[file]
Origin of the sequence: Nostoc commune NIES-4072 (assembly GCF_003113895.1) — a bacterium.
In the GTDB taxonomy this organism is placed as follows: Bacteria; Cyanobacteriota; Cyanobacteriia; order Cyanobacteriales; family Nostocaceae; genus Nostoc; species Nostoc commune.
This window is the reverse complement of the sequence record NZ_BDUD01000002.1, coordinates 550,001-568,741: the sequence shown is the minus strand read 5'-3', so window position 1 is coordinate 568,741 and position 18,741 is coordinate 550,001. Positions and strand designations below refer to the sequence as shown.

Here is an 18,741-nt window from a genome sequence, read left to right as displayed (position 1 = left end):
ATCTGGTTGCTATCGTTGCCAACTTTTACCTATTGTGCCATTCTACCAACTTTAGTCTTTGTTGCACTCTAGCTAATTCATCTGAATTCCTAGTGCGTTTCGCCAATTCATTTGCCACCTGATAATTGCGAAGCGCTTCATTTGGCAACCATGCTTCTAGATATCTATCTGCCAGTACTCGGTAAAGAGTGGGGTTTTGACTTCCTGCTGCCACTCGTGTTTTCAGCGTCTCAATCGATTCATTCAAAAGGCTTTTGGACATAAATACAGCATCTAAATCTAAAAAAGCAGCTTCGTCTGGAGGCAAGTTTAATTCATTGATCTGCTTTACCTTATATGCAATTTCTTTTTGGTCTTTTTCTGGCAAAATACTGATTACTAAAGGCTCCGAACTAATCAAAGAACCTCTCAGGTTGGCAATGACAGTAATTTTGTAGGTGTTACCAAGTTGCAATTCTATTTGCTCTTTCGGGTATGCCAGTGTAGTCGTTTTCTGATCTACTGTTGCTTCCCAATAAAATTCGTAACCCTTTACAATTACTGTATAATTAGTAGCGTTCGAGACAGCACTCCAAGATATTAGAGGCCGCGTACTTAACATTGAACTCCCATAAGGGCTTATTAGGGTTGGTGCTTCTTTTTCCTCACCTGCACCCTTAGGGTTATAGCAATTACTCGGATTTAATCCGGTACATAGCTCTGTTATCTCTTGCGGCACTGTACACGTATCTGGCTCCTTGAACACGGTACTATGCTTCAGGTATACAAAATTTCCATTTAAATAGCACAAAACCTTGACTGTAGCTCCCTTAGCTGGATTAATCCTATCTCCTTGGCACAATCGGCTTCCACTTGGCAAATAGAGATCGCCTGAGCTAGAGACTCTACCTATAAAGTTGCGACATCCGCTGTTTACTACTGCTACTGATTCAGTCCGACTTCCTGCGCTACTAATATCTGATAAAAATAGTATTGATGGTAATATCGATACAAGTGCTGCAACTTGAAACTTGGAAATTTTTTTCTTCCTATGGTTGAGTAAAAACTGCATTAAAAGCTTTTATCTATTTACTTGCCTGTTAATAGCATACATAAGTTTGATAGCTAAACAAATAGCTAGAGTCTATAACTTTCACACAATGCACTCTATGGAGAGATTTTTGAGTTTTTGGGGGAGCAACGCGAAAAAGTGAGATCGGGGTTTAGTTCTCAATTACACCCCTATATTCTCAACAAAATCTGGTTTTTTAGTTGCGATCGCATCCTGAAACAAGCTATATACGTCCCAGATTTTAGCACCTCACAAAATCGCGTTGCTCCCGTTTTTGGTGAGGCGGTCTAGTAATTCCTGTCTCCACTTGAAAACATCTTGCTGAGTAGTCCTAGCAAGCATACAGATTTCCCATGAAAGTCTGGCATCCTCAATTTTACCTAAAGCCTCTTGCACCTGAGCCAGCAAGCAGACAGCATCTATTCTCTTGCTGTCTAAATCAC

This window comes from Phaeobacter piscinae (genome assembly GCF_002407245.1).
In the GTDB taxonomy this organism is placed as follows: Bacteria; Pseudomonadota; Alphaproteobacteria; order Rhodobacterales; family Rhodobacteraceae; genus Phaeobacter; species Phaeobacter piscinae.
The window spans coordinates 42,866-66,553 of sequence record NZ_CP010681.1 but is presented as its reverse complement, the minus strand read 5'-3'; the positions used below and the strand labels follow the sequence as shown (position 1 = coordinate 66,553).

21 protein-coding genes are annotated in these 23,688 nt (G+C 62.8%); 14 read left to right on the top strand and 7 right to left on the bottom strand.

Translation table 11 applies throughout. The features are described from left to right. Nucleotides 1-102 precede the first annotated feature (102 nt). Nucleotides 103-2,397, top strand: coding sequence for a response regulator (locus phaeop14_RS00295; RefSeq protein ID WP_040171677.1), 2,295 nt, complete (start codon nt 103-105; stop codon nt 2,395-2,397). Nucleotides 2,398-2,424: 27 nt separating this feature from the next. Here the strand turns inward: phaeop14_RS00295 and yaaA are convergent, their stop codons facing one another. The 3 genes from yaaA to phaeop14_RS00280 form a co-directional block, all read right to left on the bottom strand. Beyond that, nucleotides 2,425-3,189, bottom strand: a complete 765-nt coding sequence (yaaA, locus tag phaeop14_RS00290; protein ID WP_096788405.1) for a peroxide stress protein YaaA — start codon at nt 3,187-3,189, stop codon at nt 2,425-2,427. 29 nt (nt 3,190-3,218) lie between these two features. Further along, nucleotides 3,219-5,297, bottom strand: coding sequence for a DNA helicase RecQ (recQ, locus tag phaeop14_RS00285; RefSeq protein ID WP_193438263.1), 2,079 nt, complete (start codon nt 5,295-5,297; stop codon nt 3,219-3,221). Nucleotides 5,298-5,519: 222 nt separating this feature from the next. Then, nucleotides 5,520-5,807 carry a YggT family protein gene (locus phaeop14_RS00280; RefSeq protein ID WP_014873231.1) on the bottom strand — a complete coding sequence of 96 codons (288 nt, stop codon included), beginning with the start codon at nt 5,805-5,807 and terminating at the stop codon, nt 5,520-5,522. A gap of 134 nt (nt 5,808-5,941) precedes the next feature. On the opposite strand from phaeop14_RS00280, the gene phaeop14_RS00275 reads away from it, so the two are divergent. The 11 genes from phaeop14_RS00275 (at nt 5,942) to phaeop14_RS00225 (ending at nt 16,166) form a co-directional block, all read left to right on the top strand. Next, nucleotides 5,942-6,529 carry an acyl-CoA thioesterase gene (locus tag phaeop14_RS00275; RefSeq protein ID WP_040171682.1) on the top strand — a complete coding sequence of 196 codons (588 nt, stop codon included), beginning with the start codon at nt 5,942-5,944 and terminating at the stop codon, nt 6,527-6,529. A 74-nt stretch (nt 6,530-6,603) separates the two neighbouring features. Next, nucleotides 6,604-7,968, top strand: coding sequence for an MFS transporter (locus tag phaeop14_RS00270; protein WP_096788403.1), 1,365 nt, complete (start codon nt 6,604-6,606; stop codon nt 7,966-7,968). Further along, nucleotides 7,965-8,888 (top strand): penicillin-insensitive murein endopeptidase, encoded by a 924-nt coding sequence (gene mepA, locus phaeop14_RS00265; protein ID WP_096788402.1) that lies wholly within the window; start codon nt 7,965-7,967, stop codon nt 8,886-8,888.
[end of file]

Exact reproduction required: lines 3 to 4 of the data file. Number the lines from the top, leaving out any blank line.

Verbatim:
This window is the reverse complement of the sequence record NZ_BDUD01000002.1, coordinates 550,001-568,741: the sequence shown is the minus strand read 5'-3', so window position 1 is coordinate 568,741 and position 18,741 is coordinate 550,001. Positions and strand designations below refer to the sequence as shown.

Here is an 18,741-nt window from a genome sequence, read left to right as displayed (position 1 = left end):